So is “Jesus really was God” the best explanation of the evidence? Not even remotely. We have six lines of doubt: we do not really know what he said; we do not really know what people at that time thought he said; we do not know whether Jesus was merely mistaken or deluded (which are problems faced by sane people as well as the insane); we do not have an unbiased, unsuperstitious account of his behavior or thoughts; and we do not really know what he actually did, and indeed are not even clear exactly why he was executed or on what pretext. To top it all off, none of his teachings or behaviors or “miracles” are at all suggestive of being acts of God (see my Review of In Defense of Miracles). And this is before we even interject the very real possibilities that he was insane, or that he did lie, since there is no real, reliable evidence to refute these possibilities: psychotics can live otherwise normal, even inspired lives, and there are countless pious and well-meaning reasons for lying (for the greater good–Christianity could have been seen as good for Israel even if it was secretly untrue, as I discussed earlier regarding Paul).

To top it all off, consider a parallel: Alexander the Great thought he was the Son of God. Was he a liar? Maybe. Maybe not. Even if he was, his intentions might have been good: to keep the peace in a newly subjugated empire, where the people expected their kings to be divine as an assurance that all was well. Was he insane? Maybe. Maybe not. Even if he was, he accomplished great things nonetheless, such as only a man both rational and wise could have achieved. But the possibility remains that he was genuinely mistaken. For the Oracle at Siwah had proclaimed the story of his divine patrinomy, and his mother saw no reason to deny the honor to her son (and every reason to see the honor she would receive as a result). He had certainly performed godlike deeds and may have truly believed only a son of a god could have been so successful so quickly. For a man in his position, in his culture, this would not be a remarkable conclusion, but would make a great deal of sense, to him and others. Jesus could have been in an essentially identical situation–after all, unlike all the Roman triumphators, no one records that Jesus had a man behind him constantly whispering in his ear, “Remember thou art mortal.”


III. The Fact of Changed Lives

What does the power of belief have to do with that belief being true? As Josh McDowell puts it (1st ed., p. 228, § 10.4A.3B.3C;cf. also 2nd ed., § 9.6A.4B.1-3C):

The established psychological fact of changed lives…is a credible reason for believing in the resurrection. It is subjective evidence bearing witness to the objective fact that Jesus Christ arose on the third day. For only a risen Christ could have such transforming power in a person’s life.

Besides the obvious objection that an idea believed to be true has the same effect on someone’s life whether it is really true or false, there is an arrogant presumption here: that no one but Christians are profoundly changed by conversion to a profound belief. I have heard enough first-hand tales of converts to Buddhism, Islam, Ba’hai, even Atheism (see Losing Faith in Faith by Dan Barker), to know that McDowell is engaging in snobbish elitism here.

Any belief system that involves a radical break with past belief toward a positive acceptance of new hope or wisdom will have a powerful transformative effect on a person, whether their new belief is true or not. I myself “converted” from an all-but-areligious childhood to Taoism, and its effect on me was certainly profound. Am I so ignorant of the world that I would actually claim that “only the true Tao could have such a transforming power in a person’s life”? No. I am more honest than that, and more aware of the ways of the world. I was overcome by the genius and beauty of a belief, and the hope and wisdom it granted in a shining moment of revelation. But after long examination I found it was not the correct world view, that there were flaws only visible to careful study. The same thing can and has happened to a great many Christians, and I offer Dan Barker as only one famous example. Does that prove that Christianity, like Taoism, however beautiful and good, is nevertheless false? No. Nor does the contrary evidence of transformation prove it is true. Truth and falsehood are not ascertained by measuring belief, but by measuring evidence. The most relevant thing I have written on this matter is Do Religious Life and Critical Thought Need Each Other?.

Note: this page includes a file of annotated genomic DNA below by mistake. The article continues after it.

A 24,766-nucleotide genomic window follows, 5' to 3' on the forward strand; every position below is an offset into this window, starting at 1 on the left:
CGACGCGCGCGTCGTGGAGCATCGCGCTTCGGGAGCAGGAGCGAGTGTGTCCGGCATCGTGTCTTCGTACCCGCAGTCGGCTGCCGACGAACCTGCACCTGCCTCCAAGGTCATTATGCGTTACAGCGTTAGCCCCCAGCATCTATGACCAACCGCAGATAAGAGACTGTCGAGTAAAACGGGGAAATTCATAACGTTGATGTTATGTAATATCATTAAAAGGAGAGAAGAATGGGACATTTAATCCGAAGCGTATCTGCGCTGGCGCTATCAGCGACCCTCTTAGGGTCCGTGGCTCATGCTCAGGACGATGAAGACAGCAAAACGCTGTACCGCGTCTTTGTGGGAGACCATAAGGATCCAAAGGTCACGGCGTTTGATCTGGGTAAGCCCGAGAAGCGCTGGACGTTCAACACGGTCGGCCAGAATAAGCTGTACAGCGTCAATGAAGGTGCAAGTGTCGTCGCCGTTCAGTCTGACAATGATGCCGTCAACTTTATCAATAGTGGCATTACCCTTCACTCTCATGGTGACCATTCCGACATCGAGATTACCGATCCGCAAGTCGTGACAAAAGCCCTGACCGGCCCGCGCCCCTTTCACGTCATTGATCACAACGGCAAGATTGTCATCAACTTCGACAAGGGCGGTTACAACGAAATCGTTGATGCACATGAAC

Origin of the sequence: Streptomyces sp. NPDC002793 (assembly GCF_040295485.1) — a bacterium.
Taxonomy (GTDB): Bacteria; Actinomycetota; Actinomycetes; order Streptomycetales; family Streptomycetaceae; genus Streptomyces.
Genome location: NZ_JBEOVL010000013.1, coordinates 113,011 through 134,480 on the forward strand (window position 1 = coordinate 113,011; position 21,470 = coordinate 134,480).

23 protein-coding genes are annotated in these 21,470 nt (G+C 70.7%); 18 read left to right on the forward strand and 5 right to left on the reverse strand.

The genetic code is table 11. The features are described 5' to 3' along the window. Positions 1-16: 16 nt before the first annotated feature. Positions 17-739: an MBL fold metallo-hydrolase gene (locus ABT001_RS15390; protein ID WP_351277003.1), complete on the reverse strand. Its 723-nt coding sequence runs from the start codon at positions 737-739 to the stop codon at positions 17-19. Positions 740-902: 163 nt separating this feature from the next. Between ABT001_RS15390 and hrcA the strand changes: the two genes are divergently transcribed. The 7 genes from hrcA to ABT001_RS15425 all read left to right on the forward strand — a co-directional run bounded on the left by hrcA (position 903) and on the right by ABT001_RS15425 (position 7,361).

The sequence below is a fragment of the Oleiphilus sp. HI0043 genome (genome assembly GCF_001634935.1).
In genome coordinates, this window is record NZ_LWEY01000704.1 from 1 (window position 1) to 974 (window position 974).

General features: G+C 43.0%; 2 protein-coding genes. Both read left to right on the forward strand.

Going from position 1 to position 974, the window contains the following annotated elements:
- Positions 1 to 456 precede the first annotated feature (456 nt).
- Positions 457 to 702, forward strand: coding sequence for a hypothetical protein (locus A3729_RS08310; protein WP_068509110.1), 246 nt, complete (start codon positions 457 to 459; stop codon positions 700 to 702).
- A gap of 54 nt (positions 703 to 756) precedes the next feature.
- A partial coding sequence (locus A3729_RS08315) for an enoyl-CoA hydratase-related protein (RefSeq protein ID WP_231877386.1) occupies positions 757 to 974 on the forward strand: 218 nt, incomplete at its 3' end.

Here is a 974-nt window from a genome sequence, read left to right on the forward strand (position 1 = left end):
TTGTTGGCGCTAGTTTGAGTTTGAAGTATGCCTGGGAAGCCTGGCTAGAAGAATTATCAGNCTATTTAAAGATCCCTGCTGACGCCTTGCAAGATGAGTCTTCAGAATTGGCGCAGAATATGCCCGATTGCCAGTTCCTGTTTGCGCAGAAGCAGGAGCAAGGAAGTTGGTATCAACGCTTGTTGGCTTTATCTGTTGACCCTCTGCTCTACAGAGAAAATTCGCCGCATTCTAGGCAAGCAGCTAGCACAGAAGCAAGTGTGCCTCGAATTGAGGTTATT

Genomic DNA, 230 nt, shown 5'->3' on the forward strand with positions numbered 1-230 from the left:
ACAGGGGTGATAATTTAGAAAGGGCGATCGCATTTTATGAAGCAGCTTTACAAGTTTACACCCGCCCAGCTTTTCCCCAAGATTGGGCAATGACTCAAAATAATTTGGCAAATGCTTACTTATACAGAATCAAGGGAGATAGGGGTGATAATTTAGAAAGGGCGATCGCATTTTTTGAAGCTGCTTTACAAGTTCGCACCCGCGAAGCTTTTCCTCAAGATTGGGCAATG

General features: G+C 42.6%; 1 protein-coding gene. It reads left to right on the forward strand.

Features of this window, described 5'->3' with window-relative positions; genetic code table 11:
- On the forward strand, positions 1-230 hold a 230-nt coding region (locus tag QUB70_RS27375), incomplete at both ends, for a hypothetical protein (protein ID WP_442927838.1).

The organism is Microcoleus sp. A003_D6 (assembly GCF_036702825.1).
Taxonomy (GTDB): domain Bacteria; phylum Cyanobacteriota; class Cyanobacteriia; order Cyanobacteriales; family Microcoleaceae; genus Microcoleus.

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[1] Robert Turkel questions the use of the word “messiah” here. When I first wrote this I took the reasonable assumption that a religious leader of Jews claiming special eschatological powers granted by God is a messiah. My words even allow ambiguity by saying “of one form or another.” It seems dubious to say that, for example, a man calling himself a Jewish “prophet,” leading “multitudes,” and claiming he would miraculously “fell the walls of Jerusalem” and take the city was not claiming to be a messiah (Jewish Antiquities, 20.167-70; Jewish War, 2.261-4), especially when such men claimed they would liberate Israel with God’s support, the very thing only the messiah was predicted to do (Jewish War, 2.259). However, I will grant that Josephus does not call them “messiahs,” only “imposters” and “prophets.” The real point, of course, remains: Jews were ready to latch onto anyone claiming divine support as a messiah-like prophet, just like Jesus, and there were several such men.

Copyright ©2006 Richard Carrier and Internet Infidels, Inc. All rights reserved.